Living with and beyond cancer

Other long-term physical effects

In addition to the long-term physical impacts already described, some people we spoke with mentioned being affected by less common long-term side effects or complications of treatment.
Some people who had radiotherapy said that their skin in the treated area was still dry, sore or tender five or more years afterwards. A man who had radiotherapy for breast cancer said that he therefore didn’t expose the affected skin on his chest to the sun. A man treated for lymphoma said that his hair had not grown back on the treated skin on his neck.
Graft versus host disease (GvHD) can occur after having a stem cell transplant from a donor and is caused by the donor’s immune system attacking the recipient’s body. It can affect various parts of the body but commonly the skin. A woman who had a stem cell transplant as treatment for leukaemia developed a skin reaction and 7 years on still gets bouts of eczema when stressed or tired that she attributes to the GvHD. Her mouth and gut lining were also inflamed by the chemotherapy and she still takes medication to counter stomach acidity. Other people also said they still suffered from sore gums or a dry mouth; the latter can be caused by chemotherapy damaging the salivary glands. Nails can also be damaged or fall off as a result of chemotherapy, and a woman who had been treated for lymphoma said that one of her toenails was growing back with a split in it.
Circulatory problems affected other people. A few said that blood vessels had broken down as a side effect of radiotherapy. A woman treated for lymphoma said that her veins that had been repeatedly used for insertion of needles and cannulae were badly damaged. Other people complained of swelling of feet, legs or ankles, or of cramp, and a man treated for testicular cancer said he had poor circulation in his extremities so that his fingers went white when handling cold objects. One man wondered whether his coronary artery disease was related to his earlier lymphoma treatment. People with certain types of cancer, such as acute myeloid leukaemia, or taking certain hormone therapies are at higher than normal risk of developing a deep vein thrombosis (blood clot).
Breathlessness was common among people who had survived five or more years after lung cancer treatment. This could either be due to having had part or the whole of a lung removed, damage from radiotherapy, or the effects of the condition itself. Breathlessness restricted the amount of activity that these people could do and meant they had to rest frequently. Most found using an inhaler helpful and some also did breathing exercises. A woman treated solely by chemotherapy said she had not been given any advice or exercises for coping with breathlessness.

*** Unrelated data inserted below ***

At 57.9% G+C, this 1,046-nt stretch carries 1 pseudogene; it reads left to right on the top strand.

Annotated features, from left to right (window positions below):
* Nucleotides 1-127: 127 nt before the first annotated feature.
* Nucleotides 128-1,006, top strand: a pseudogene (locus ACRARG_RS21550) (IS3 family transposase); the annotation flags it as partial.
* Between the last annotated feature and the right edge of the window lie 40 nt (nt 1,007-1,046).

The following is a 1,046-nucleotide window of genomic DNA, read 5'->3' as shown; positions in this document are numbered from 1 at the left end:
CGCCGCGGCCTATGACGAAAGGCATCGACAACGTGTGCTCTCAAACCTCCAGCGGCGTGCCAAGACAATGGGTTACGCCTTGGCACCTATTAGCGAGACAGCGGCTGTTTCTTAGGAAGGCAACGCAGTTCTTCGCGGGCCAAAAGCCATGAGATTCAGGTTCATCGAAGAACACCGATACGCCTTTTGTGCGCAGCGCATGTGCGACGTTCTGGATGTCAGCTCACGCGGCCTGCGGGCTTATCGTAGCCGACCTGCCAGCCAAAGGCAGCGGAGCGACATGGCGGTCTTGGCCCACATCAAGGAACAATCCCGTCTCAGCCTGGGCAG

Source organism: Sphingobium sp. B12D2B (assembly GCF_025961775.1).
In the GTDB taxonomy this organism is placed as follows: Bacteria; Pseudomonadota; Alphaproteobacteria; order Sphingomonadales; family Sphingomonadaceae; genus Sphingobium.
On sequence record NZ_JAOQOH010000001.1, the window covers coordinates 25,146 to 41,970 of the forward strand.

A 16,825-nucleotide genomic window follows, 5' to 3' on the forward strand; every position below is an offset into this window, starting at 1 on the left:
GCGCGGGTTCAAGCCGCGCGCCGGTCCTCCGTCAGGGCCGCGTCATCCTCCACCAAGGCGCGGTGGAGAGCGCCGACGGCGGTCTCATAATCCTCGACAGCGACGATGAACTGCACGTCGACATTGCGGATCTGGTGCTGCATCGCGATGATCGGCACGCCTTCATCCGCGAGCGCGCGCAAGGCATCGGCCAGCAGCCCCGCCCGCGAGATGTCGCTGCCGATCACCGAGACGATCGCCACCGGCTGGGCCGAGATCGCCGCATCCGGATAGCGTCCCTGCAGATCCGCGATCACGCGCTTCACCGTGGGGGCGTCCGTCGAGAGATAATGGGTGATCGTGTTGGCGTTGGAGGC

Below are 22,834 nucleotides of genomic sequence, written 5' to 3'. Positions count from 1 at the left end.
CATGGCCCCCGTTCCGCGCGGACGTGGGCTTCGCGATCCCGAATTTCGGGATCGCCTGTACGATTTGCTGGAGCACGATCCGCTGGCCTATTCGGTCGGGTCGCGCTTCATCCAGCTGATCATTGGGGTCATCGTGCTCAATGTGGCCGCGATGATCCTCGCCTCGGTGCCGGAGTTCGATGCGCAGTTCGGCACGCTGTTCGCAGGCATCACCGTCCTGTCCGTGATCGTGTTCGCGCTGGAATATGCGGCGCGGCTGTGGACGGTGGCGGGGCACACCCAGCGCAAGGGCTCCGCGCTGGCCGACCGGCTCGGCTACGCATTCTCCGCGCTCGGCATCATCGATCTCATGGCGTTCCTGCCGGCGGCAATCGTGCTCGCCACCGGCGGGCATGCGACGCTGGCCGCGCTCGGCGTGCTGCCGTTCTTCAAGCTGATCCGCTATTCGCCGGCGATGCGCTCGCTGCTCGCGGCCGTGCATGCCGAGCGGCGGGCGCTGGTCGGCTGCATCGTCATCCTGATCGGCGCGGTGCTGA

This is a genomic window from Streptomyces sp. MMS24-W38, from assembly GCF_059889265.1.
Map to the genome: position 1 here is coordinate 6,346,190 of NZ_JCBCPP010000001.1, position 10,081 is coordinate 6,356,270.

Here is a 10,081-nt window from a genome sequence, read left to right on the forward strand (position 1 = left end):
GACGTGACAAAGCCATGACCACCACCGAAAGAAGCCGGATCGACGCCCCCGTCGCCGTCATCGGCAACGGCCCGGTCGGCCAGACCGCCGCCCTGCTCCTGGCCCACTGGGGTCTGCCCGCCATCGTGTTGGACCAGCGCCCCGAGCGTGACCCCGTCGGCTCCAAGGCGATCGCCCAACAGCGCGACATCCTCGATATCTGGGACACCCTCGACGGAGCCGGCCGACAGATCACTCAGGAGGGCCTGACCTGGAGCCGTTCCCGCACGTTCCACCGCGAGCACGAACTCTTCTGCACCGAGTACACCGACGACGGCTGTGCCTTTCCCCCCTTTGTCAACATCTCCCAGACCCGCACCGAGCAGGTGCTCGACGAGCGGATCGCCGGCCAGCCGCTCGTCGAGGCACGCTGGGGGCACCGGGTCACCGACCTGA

Some chemotherapy drugs can damage kidney function. Usually the effects are mild and don’t cause symptoms, so people with kidney damage only need regular monitoring. However, very occasionally the problem can be severe. A woman whose ovarian cancer recurred after initial treatment had cisplatin chemotherapy administered directly into her abdominal cavity, which caused kidney failure; she now needs haemo-dialysis three times a week.
Loss of bone density is a natural part of ageing but certain cancer treatments can also have this effect, causing weakening of the bones (osteoporosis) that can lead to fractures. Fractures were the first sign of osteoporosis in some people we spoke with who had taken hormone therapy for breast or prostate cancer; they had since been given medication to try to strengthen their bones. A man treated for lymphoma says his bone loss was due to taking steroids as part of his treatment.
Diabetes was another unwanted outcome of cancer or its treatment for some people. Diabetes is a condition in which sugars are not metabolised properly by the body because the pancreas doesn’t produce enough insulin or the insulin doesn’t work properly. A man who had part of his pancreas removed as treatment for pancreatic cancer later developed early signs of diabetes as a result and was controlling it through his diet.
Weight gain is a common side effect of steroid treatment, and several people we spoke to attributed their weight gain to their cancer treatment. Other long-term physical symptoms that people attributed to their cancer or its treatment included: eyesight problems, including cataracts that can occur after a stem cell transplant; underactive thyroid; hot sweats not associated with hormone therapy; forgetfulness persisting five years after having chemotherapy; lumps on the hands; and a sore arm but with no associated build-up of lymph fluid (lymphoedema) - a common complication of breast cancer treatment.

A few people also experienced unexpected and rare complications from their cancer treatment.  A woman with ovarian cancer who needed a tube inserting into her windpipe in an emergency had one of her vocal cords damaged by the procedure. She also needed a separate operation to clear a bowel blockage. A woman who had surgery to remove a colorectal cancer later needed several more operations on her abdomen to deal with a haemorrhage, an abscess and hernias. A woman who had radiotherapy for cervical cancer needed an operation six years later to drain fluid that had built up in her uterus.  

Last reviewed October 2018.

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